Vinegar in the garden
In spite of common perception, vinegar is not an effective herbicide. Vinegar will indeed burn the herbaceous parts of plants but won’t kill the roots. This is as true of the 20 per cent acetic acid vinegars sold as herbicides as it is of the five per cent kitchen variety.
Create a vinegar trap
Take a 2-litre soda bottle and add the chopped up peel of one banana to one cup of sugar, one cup water and one cup of apple cider. Shake well then hang in a tree to catch flying insects or lay it on the ground to get the crawlers.
Get tough-shelled seeds started.
Woody seeds, such as moonflower, passionflower, morning glory and gourds can be nicked or rubbed with sandpaper, then left overnight in a solution of two cups cider vinegar and two cups warm water. Rinse before planting the next morning.
Spray a mixture of equal parts water and white vinegar around and onto an anthill. They dislike the smell of vinegar and will move out. If you’re having a picnic, spray the area to keep them away.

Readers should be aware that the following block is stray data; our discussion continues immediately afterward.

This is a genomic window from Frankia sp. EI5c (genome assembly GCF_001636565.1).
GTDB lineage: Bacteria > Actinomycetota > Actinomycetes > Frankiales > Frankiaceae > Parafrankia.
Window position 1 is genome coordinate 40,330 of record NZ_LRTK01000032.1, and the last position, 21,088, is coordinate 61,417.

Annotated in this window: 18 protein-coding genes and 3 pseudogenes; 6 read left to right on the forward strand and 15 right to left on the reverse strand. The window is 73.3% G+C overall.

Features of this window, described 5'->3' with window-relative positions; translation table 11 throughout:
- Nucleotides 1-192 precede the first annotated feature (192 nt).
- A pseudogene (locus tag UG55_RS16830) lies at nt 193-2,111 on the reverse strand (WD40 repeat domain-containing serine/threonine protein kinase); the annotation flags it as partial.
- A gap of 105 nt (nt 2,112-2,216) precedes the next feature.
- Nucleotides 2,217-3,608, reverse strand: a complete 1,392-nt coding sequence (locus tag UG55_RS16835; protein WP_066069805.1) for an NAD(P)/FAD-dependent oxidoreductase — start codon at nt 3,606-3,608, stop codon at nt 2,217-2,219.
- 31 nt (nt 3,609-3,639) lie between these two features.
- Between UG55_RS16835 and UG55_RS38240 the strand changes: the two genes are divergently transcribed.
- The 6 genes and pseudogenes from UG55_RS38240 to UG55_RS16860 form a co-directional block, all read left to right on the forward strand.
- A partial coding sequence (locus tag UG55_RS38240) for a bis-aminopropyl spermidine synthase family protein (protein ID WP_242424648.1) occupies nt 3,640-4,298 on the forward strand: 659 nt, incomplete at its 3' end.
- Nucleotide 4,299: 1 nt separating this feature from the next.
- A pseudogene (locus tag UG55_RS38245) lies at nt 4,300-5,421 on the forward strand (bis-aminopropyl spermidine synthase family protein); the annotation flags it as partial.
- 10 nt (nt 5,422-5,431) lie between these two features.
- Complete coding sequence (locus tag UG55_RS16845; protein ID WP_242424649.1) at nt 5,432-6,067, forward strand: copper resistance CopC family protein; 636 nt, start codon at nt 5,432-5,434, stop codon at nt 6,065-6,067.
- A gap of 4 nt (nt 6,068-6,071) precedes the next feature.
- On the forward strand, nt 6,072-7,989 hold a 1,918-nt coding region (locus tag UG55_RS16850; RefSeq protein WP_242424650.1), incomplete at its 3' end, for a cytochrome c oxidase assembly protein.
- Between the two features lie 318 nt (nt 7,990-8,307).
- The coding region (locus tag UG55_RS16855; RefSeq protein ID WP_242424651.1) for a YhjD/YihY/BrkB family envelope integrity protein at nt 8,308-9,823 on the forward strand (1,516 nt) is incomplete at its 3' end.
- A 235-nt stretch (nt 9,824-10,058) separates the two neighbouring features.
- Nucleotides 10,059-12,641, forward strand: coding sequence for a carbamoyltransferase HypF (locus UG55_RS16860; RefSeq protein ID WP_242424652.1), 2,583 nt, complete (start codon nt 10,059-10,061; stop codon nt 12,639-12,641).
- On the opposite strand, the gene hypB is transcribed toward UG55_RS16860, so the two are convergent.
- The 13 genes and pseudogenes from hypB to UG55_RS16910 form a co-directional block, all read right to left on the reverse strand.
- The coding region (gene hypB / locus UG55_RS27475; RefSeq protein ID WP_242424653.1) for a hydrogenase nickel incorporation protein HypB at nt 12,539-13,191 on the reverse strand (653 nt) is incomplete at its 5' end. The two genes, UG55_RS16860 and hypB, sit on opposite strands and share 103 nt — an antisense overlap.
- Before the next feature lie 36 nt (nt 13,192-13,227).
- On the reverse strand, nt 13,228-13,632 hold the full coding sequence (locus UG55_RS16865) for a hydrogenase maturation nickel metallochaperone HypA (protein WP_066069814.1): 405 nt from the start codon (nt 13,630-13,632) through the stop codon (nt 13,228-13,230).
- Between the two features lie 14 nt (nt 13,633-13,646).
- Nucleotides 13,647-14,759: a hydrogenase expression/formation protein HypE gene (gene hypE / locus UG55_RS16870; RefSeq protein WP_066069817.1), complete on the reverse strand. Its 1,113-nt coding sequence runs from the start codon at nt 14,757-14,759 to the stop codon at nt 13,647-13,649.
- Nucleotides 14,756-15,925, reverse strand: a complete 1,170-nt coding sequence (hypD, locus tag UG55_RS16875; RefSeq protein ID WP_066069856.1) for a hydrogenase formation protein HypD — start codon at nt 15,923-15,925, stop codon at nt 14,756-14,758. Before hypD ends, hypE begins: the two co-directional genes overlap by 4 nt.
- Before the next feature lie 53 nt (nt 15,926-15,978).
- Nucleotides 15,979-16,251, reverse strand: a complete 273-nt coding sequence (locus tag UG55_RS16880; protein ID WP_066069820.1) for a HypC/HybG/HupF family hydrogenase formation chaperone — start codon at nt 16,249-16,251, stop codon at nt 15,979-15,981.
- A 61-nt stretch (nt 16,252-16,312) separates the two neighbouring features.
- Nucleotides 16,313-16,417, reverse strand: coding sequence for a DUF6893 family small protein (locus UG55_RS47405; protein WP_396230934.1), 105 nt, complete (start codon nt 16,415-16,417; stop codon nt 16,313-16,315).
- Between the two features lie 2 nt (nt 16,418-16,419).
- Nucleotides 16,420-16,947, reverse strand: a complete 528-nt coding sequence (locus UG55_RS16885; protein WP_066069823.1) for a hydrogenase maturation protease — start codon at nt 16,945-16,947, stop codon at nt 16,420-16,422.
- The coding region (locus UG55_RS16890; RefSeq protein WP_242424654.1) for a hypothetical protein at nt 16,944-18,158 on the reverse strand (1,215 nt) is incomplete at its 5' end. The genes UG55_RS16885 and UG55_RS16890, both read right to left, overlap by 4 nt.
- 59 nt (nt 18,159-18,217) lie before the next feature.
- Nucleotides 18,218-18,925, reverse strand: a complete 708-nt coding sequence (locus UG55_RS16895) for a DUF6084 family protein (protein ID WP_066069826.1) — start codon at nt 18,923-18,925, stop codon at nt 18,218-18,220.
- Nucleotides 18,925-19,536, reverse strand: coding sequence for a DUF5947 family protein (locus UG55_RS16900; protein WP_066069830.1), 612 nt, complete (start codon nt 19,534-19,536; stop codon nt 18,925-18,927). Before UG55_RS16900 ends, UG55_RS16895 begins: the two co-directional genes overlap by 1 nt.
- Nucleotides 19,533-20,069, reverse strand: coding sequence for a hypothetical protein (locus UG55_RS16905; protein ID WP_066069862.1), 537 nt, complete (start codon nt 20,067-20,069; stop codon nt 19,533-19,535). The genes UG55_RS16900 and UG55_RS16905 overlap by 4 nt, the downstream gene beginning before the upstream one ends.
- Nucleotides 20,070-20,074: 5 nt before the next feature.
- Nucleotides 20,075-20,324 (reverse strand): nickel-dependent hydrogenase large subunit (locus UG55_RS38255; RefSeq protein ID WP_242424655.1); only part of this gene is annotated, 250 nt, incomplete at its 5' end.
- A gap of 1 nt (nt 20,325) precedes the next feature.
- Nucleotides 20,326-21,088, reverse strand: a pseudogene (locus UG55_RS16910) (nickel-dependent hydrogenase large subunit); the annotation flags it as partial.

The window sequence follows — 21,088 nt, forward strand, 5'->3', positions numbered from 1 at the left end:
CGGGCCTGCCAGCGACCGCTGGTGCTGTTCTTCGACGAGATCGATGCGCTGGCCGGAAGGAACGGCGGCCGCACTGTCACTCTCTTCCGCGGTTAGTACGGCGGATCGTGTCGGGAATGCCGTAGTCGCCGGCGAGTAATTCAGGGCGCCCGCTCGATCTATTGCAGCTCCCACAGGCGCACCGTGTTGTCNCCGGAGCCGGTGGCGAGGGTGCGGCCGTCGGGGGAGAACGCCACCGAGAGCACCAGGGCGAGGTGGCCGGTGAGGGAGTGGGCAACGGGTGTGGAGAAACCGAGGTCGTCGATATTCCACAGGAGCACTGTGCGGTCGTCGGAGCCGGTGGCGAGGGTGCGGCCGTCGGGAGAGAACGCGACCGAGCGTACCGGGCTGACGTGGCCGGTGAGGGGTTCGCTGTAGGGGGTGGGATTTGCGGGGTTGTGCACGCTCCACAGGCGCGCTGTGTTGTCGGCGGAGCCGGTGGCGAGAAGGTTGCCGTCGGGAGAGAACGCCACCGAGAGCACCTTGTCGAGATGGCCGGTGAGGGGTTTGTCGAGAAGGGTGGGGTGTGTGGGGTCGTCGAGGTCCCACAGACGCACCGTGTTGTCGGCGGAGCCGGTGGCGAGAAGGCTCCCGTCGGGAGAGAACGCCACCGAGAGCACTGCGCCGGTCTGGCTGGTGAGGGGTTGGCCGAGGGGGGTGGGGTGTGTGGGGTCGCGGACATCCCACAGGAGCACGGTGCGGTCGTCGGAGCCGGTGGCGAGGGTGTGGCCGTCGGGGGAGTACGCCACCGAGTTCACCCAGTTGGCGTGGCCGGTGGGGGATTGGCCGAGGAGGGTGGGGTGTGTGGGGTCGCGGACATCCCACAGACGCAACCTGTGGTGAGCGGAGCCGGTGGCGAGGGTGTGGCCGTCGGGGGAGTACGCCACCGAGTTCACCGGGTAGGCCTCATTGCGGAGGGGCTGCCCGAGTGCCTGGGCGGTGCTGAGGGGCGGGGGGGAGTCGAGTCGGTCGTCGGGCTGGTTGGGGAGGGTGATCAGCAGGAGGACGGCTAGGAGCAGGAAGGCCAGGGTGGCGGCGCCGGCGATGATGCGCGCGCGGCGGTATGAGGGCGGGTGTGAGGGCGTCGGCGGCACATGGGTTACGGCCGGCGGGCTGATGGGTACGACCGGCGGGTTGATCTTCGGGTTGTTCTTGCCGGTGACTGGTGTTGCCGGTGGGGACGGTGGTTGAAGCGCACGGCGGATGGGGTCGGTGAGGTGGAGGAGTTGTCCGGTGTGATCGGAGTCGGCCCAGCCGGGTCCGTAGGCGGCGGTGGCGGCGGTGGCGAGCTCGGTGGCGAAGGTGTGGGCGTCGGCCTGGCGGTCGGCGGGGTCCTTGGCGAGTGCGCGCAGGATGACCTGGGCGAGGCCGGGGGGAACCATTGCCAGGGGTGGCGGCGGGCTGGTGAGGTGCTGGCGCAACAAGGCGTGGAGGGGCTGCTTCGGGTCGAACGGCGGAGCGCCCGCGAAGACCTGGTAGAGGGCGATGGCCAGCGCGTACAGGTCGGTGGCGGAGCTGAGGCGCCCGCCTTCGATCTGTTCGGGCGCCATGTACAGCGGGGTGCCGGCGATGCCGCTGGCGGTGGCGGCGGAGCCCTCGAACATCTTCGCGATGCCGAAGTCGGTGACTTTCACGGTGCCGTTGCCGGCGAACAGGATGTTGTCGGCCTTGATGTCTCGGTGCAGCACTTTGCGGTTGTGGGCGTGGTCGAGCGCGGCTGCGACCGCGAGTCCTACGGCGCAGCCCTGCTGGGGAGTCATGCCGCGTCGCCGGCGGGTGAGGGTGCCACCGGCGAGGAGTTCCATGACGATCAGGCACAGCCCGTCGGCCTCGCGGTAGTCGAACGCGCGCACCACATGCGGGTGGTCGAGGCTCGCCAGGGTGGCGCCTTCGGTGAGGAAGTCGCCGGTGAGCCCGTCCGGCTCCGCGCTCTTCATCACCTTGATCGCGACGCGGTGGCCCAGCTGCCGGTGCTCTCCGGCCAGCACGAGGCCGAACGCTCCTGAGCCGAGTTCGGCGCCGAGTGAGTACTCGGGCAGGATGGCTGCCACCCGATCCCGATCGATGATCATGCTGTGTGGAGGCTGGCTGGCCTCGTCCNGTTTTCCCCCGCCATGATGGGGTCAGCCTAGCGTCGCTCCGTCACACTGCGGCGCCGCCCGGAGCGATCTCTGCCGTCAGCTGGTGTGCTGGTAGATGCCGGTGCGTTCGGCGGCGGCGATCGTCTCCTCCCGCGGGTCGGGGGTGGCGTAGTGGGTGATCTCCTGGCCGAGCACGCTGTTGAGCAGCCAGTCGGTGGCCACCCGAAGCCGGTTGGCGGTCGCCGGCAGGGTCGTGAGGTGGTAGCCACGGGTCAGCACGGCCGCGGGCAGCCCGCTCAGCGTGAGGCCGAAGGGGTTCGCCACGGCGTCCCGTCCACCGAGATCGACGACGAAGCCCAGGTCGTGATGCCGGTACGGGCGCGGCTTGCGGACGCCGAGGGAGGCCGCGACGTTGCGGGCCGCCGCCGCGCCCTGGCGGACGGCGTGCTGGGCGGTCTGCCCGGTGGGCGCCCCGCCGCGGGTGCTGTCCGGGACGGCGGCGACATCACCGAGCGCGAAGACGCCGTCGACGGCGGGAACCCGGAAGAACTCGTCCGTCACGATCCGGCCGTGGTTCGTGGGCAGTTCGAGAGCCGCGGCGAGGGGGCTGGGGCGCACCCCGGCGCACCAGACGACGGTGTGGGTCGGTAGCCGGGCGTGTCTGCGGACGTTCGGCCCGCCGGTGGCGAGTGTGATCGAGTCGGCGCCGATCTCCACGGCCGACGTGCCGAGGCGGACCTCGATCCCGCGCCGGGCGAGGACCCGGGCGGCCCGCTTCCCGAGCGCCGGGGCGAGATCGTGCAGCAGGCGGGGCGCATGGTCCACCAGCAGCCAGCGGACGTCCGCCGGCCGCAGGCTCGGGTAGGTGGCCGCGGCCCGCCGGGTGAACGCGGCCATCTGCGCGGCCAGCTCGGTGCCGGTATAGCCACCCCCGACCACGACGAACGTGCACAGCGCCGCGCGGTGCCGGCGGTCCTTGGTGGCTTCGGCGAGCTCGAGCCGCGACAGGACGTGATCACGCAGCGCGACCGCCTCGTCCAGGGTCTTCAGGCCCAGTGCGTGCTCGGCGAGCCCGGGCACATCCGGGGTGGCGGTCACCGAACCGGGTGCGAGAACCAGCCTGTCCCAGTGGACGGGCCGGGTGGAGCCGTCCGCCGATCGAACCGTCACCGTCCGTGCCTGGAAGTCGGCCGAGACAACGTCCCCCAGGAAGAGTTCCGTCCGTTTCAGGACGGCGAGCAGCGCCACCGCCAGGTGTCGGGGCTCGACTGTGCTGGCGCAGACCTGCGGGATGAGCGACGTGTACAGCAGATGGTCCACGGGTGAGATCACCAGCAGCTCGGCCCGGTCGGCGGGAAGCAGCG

Add two tablespoons of apple cider vinegar along with two tablespoons of sugar to the vase water for cut flowers. The vinegar will sterilize the water and the sugar will stimulate the flowers. Change the water and renew the mixture every few days.
Soak used corncobs with vinegar and leave them around the veggie patch. Renew every couple of weeks to discourage rabbits. Vinegar will also send cats packing.
Three tablespoons of apple cider vinegar to one gallon water sprayed on black spot or other fungal disease wlll stop its growth. It will not reverse any current damage.